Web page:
If you want to take a test at the end of the summer, the SAT is now also offered at the end of August (August 29, 2020), while the ACT is offered in the summer on July 18, 2020 (except in NY). Note that the tests are held at roughly the same time every year, so these dates should still be good benchmarks if you're reading this later.
From the start of the summer you're looking at about three months of study time, with a little extra time once the school year starts up again. It's a good idea to spread out your hours out as much as possible week by week so you don't get overwhelmed.
*If you're taking the ACT outside the US, the test dates are slightly different: July 17-18 for summer of 2020 and September 11-12 and October 9-10 for fall of 2020.
Here are a couple examples of plans for different point improvements:
I Want to Improve by 30-70 Points on the SAT or 1-2 Points on the ACT
You have an estimated study time of 20 hours, which is easily manageable over the course of three months. Choose one to two hours a week that you will set aside for studying. By the end of the summer, you will accumulate at least 20 hours of study time.
If you think you need to study for more than 20 hours, two hours a week for the summer will give you about 30 hours plus whatever study time you can fit in during the fall before your last shot at the test.
I Want to Improve by 130-200 Points on the SAT or 4-6 Points on the ACT
For this level of improvement, the estimated study time is 80 hours, so you'll have to be slightly more disciplined.
Try setting aside an afternoon once a week that you will devote to studying. Five hours a week for the whole summer will get you close to 80 hours. After that, if you feel you need more preparation, you can do a little more studying during the fall before the test.
I Want to Improve by 200-330 Points on the SAT or 6-9 Points on the ACT
You're going to have to put in quite a bit of effort to see the improvements you're looking for no matter how good your studying habits are. Studying for 150 hours or more in the summer is a tall order, but it's not impossible.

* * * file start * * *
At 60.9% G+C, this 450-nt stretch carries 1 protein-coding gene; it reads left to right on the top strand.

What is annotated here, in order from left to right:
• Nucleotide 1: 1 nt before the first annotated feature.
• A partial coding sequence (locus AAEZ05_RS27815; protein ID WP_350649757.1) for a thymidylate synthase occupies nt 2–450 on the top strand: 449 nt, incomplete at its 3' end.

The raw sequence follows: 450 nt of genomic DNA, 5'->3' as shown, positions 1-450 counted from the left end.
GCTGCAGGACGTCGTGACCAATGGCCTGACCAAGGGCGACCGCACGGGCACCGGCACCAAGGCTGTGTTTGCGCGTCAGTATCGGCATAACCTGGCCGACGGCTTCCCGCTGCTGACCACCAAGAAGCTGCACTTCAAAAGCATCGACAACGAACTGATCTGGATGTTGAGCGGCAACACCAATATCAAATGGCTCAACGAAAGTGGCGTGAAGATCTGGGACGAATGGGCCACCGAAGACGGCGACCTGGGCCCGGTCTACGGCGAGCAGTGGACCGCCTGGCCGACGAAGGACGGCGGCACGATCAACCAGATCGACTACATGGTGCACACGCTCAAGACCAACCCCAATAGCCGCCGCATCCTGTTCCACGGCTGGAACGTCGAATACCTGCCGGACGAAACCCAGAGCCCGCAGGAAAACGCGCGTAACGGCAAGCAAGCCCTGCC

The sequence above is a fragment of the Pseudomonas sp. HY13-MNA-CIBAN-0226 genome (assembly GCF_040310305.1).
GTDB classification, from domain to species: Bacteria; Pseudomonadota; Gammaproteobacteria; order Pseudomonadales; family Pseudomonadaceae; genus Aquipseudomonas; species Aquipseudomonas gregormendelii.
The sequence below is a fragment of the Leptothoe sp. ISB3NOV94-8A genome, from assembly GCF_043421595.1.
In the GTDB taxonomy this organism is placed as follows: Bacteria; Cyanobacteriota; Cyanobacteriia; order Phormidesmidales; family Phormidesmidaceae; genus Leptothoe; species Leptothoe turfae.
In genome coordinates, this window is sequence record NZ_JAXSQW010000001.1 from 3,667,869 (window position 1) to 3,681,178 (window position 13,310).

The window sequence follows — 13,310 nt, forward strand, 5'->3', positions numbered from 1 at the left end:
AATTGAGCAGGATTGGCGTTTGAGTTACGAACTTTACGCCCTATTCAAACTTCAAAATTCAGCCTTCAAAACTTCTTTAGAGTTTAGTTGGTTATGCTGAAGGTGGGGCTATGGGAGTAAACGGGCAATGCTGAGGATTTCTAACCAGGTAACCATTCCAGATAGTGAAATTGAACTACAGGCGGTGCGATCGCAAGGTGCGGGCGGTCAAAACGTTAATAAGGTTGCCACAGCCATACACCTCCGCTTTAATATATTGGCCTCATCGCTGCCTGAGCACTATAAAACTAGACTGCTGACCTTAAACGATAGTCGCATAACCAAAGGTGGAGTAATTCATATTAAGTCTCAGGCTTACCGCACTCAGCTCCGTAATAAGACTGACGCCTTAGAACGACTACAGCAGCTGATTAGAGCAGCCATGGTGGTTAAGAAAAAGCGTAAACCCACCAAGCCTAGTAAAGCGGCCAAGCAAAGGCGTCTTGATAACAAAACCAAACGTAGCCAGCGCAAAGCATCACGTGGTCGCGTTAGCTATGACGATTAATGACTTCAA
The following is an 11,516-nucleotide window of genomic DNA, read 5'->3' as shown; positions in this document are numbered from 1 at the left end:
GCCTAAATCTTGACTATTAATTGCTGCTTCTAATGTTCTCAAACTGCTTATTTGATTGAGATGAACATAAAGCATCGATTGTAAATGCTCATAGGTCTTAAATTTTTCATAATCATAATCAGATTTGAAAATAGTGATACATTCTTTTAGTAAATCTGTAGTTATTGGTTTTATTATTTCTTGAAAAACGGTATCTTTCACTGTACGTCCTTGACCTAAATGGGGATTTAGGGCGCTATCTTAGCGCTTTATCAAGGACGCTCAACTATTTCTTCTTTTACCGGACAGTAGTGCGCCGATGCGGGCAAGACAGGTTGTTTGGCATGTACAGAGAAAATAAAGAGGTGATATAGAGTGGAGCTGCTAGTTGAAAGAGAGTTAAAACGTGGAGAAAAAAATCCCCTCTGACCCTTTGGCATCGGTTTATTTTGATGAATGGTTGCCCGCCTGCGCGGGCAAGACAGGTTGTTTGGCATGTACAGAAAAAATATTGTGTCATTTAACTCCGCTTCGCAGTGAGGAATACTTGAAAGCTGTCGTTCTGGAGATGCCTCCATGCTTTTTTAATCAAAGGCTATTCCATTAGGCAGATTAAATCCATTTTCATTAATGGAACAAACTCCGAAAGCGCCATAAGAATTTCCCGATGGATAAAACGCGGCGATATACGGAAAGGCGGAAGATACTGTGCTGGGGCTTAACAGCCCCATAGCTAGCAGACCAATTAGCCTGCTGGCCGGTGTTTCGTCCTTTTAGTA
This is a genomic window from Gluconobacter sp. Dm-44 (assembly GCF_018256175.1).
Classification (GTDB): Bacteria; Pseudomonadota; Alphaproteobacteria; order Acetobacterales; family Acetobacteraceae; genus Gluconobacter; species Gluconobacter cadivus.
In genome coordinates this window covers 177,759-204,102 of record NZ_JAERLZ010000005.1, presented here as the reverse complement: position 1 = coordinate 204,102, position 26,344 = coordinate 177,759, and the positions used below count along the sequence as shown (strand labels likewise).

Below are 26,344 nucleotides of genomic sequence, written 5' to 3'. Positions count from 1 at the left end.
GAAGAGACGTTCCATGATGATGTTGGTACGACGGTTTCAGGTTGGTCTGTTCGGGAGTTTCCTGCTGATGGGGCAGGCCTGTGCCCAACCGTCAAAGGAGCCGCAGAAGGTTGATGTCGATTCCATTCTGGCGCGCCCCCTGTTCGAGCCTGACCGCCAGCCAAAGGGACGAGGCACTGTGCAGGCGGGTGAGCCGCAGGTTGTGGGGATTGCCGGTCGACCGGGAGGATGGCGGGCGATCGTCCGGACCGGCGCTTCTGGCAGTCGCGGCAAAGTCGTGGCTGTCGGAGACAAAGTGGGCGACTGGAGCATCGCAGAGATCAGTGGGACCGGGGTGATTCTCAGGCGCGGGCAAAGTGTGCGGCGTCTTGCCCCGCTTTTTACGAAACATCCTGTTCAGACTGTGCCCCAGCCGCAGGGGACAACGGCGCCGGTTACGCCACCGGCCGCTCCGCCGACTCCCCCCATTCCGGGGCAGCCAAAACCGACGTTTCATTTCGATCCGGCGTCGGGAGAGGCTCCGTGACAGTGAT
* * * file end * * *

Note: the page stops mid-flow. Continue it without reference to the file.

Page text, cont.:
In this case, you should schedule 10 hours a week for studying. It might sound like a lot, but think about it: it's the time equivalent of less than two days of school and you have the option of being outside or sitting in a comfy chair in a cafe as you do it.
Whatever Your Goals, It's Not Too Late to Get Your Scores up to Speed!
If you think you'll need more study time, you can also take the tests later in the fall. The SAT offers a new October test date just for 2020, as well as standard November and December test dates. The ACT offers October and December test dates. If you're considering these dates, check with the admissions offices of the colleges where you plan on applying to see how late they accept scores.
I recommend signing up for the first available fall test dates to see where you stand after all your summer studying. If you don't do as well as you hoped, you can then immediately sign up for the next date.
I get it now! Thanks, disembodied hand!
Step 5: Execute Your Study Plan, but Keep It Flexible
OK, now it's time to put your plan in motion! You've blocked out your study time, and you're committed to following through. However, it's important to remember to roll with the punches if conflicts arise (and they will!).
Maybe you end up going on a family vacation, camping with your friends, or taking on a part-time job. Make sure you don't let studying fall by the wayside just because you skip a day or a week. Be open to moving around your study schedule so that you can maintain your goals while also taking advantage of the summer in other ways.
Also remember: if you think you should be studying more or if you don't feel like you are getting anywhere with your current methods, it's okay to change your plan. It can be critical to maintain flexibility in terms of study strategies if you want to see real improvement. Try to be honest with yourself about what you're getting out of your time and whether you need to reevaluate your study habits and techniques.
As long as you can maintain the right balance of flexibility and commitment, you'll have a fun and productive summer!
Still trying to decide when to take the SAT or ACT? Learn which senior year SAT/ACT test dates are best for you. Also take a look at upcoming test dates for SAT subject tests if you still need to take those!
If you've already taken the SAT, find out how many times you should take it in total before you apply to college.
Want to improve your SAT score by 160 points or your ACT score by 4 points? We've written a guide for each test about the top 5 strategies you must be using to have a shot at improving your score. Download it for free now:
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Samantha is a blog content writer for PrepScholar. Her goal is to help students adopt a less stressful view of standardized testing and other academic challenges through her articles. Samantha is also passionate about art and graduated with honors from Dartmouth College as a Studio Art major in 2014. In high school, she earned a 2400 on the SAT, 5's on all seven of her AP tests, and was named a National Merit Scholar.